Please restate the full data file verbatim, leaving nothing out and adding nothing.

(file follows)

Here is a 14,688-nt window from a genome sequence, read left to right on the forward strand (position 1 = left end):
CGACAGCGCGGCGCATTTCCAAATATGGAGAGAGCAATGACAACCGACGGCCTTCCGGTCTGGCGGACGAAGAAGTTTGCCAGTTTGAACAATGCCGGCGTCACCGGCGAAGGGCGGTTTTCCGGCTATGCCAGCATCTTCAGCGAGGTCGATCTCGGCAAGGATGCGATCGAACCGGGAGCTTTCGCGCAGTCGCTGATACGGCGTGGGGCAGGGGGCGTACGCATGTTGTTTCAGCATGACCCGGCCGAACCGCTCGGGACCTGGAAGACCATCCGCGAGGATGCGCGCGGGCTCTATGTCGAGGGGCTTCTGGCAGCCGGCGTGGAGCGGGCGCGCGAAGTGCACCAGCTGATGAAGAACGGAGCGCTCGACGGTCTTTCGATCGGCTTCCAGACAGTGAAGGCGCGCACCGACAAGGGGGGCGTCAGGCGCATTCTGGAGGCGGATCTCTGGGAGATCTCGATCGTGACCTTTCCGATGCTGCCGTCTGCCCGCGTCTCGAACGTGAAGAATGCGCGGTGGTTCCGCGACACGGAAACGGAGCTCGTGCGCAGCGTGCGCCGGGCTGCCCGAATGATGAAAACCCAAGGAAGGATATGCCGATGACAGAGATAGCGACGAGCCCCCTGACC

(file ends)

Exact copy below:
Here is a 14,688-nt window from a genome sequence, read left to right on the forward strand (position 1 = left end):
CGACAGCGCGGCGCATTTCCAAATATGGAGAGAGCAATGACAACCGACGGCCTTCCGGTCTGGCGGACGAAGAAGTTTGCCAGTTTGAACAATGCCGGCGTCACCGGCGAAGGGCGGTTTTCCGGCTATGCCAGCATCTTCAGCGAGGTCGATCTCGGCAAGGATGCGATCGAACCGGGAGCTTTCGCGCAGTCGCTGATACGGCGTGGGGCAGGGGGCGTACGCATGTTGTTTCAGCATGACCCGGCCGAACCGCTCGGGACCTGGAAGACCATCCGCGAGGATGCGCGCGGGCTCTATGTCGAGGGGCTTCTGGCAGCCGGCGTGGAGCGGGCGCGCGAAGTGCACCAGCTGATGAAGAACGGAGCGCTCGACGGTCTTTCGATCGGCTTCCAGACAGTGAAGGCGCGCACCGACAAGGGGGGCGTCAGGCGCATTCTGGAGGCGGATCTCTGGGAGATCTCGATCGTGACCTTTCCGATGCTGCCGTCTGCCCGCGTCTCGAACGTGAAGAATGCGCGGTGGTTCCGCGACACGGAAACGGAGCTCGTGCGCAGCGTGCGCCGGGCTGCCCGAATGATGAAAACCCAAGGAAGGATATGCCGATGACAGAGATAGCGACGAGCCCCCTGACC